Perennial peanut meets all of AGC’s requirements for appropriate eco-ag outreach, as it is almost free to implement, requires no fertilization, and effectively stops the needs for any herbicides to be used in the future.  It either eradicates the need for conventional fertilizers or drastically reduces the amount needed while preventing erosion and building soil organic matter.

AGC trained a community of minority Montagnards in how to cultivate, plant and implement perennial peanut as a ground cover. In just one year the peanut covered the whole area effectively.  With a strong ground cover present, small animals like chickens could be introduced and grazed on its high protein forage, adding to the fertilization of the coffee trees.  Also as the perennial peanut flowers at the opposite time as the coffee flower, bee production can be introduced allowing farmers nectar all year long.

 


Zero Waste Training Farm

Project Location: Quoc Oai, Vietnam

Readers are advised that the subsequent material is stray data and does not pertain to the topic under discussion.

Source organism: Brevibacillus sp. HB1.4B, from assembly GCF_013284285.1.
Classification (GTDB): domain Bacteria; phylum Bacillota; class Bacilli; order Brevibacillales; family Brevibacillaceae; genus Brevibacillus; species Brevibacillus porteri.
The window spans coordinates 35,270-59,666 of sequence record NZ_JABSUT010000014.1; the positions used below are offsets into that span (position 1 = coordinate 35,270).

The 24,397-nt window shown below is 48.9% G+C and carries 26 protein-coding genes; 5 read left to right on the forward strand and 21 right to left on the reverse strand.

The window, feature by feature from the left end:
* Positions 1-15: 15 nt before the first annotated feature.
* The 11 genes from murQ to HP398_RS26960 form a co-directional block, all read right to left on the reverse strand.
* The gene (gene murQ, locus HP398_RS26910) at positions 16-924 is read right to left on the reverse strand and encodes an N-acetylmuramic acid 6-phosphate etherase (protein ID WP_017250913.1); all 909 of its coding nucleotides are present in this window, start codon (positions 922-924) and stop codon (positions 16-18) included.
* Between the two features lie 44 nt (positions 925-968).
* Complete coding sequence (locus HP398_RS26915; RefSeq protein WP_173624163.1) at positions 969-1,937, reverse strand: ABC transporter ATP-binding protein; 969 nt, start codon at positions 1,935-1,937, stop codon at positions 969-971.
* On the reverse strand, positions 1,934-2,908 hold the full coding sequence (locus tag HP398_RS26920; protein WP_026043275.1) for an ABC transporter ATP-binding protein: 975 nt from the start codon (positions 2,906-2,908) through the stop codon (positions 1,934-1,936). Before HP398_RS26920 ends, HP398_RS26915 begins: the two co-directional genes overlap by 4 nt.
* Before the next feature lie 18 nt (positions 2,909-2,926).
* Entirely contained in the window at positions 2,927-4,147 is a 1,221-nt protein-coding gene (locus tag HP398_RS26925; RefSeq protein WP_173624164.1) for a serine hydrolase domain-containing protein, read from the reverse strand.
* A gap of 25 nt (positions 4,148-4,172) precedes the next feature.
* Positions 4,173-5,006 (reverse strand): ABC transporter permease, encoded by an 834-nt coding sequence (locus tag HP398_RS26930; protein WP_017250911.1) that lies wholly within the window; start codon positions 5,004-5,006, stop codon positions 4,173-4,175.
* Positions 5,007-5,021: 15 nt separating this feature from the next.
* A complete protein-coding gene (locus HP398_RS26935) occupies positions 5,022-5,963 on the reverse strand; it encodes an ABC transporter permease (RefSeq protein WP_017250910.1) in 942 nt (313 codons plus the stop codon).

Project Date: February 2012
Lead Local Farmer: Nguyen Hong Long
AGC  Staff: Will Rutherford and Loren Cardeli

Vietnam’s rich biodiversity in the north region provides an excellent climate for an abundance of different crops and livestock species.  In February 2012, AGC along with SPIN (Sustainable Product Innovation) and several local farm families, built a zero-waste training farm where over 30 techniques were taught and implemented to a community of farmers.  Some of the concepts covered were companion planting, homemade fish emulsions, EM technology, living bed technology, composting, free-range chicken production, fermentation, duckweed and azolla production, bio-char production, and many more.  AGC worked closely with five families in a two-month period where AGC staff Loren Cardeli and William Rutherford lived, worked, and built strong relationships on mutual respect and hard work that laid the framework for effective knowledge sharing. This project helped define AGC’s outreach principle of integrating into the community rather than attempting to educate in a paternalistic way. In the end, the entire project was a success, as in less than two months products were already being brought to the market and land that wasn’t previously in cultivation was bountiful with produce.